Seredith makes the comment later on that she detests sorcery because it’s the easy path to power. It’s not earned. Although, Seredith ends up going down a dark path as well in Tides… (teaser for Covenant’s sequel). But, there is some truth to that. Anuit is given access to a lot of power through her sorcery, even by sorcerer’s standards. She doesn’t really *earn* it early on.

      But, this leads back to characters like Superman, and Aradma. They don’t really earn their power either. They’re born with it. But then, they’re not the characters who seek power, so maybe those around them are just lucky. If General Zod had fallen as a babe into Kansas (especially with his genetically programmed character concept in the movie Man of Steel), he would have been “the kind of character who is attracted to power” (corruptible?) and already having power without having acquired it through discipline. Then, the life of Smallville and the rest of the world would indeed SUXOR.

      • In the real world, power that isn’t earned is every bit as corrupting as power that is. Consider the Roman Empire, or North Korea… Kim Jong-un certainly didn’t earn his power. Nor did Saddam Hussein’s late, unlamented sons, Uday and Qusay.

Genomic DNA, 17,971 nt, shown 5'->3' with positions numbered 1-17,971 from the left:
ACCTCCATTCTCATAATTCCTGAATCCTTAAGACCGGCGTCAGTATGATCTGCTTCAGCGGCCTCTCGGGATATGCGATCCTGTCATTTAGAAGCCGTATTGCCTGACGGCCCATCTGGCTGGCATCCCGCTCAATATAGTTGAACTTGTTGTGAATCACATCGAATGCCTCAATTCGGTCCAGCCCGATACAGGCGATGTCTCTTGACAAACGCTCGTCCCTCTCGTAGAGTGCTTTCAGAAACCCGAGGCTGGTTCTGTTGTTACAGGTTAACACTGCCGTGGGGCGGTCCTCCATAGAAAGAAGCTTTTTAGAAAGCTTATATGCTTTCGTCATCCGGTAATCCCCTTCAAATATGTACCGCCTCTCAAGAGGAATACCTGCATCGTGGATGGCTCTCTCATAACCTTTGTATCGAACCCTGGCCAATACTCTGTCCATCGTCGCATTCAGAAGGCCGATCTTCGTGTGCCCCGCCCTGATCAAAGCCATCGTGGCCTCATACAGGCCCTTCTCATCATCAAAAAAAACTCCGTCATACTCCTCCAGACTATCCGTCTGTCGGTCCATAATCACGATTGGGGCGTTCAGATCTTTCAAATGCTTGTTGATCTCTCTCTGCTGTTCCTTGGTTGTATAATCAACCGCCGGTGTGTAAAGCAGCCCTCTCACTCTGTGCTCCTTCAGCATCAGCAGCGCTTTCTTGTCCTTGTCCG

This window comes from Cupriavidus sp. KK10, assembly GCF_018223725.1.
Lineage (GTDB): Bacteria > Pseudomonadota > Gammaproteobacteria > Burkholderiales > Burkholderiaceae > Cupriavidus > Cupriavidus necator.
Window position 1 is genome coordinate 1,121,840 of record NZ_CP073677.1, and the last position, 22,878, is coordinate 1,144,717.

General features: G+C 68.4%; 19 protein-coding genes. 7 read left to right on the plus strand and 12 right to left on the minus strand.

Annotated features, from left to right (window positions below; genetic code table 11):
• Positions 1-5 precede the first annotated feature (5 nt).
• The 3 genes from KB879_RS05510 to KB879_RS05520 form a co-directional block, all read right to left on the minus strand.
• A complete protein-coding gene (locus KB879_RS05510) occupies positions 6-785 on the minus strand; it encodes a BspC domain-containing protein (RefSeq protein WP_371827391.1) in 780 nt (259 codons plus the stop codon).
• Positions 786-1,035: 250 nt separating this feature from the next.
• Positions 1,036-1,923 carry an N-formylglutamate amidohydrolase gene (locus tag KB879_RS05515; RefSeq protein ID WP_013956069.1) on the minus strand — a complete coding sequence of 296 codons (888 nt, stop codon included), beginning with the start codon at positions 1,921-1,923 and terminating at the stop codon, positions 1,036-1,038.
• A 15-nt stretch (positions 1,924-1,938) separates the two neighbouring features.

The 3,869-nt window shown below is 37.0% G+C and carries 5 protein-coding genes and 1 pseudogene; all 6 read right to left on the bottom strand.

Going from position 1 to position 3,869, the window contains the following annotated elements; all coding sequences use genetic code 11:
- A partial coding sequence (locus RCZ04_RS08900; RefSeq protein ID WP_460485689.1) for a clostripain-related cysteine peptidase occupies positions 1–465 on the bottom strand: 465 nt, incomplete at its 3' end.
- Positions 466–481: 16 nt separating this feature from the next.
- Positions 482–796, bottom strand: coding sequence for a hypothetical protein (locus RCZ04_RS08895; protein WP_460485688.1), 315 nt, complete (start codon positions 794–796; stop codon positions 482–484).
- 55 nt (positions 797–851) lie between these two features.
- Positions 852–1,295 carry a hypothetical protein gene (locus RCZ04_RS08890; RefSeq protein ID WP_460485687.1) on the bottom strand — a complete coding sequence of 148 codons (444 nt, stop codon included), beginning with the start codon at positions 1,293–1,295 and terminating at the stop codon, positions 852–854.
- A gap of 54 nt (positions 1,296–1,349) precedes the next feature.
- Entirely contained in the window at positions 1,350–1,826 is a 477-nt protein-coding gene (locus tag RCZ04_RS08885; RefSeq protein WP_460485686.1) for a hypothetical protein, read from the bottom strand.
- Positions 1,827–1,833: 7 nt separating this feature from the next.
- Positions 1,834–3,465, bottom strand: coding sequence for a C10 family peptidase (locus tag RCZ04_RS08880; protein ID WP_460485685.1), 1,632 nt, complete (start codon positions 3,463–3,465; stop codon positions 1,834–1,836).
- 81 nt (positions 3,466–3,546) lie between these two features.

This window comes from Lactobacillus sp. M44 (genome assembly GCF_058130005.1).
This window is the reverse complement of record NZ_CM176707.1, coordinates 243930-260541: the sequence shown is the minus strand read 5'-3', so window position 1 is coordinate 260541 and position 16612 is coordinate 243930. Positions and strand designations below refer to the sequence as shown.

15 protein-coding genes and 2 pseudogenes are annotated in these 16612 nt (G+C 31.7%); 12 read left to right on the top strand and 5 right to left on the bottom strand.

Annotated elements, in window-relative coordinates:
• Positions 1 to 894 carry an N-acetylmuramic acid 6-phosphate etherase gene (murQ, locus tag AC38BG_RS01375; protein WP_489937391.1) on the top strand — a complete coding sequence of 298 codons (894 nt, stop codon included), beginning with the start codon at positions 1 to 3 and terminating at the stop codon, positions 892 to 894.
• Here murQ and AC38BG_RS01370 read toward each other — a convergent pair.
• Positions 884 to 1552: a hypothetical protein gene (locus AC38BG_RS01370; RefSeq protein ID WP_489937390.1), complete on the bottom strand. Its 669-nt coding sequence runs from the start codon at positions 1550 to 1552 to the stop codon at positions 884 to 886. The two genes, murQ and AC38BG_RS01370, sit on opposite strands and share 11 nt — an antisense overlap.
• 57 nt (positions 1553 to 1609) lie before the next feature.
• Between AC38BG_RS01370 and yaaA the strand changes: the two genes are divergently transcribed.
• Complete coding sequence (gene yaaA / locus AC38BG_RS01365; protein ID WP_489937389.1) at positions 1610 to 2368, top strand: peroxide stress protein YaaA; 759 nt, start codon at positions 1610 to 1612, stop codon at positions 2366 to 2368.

• Is power itself *necessarily* corrupting, or does it depend on the person wielding it? Is the moral character of Superman (one given power, without working for it, but still in touch with people and uncorrupted) even possible in real life?

          • The historical examples of George Washington and Cincinnatus do suggest that an individual’s character can resist even enormous temptation and corruption. Hell, I’m even impressed at the way that Pope Francis is dialing back the trappings of power – it’s just cosmetic on one level, but still, it’s not something his predecessors did.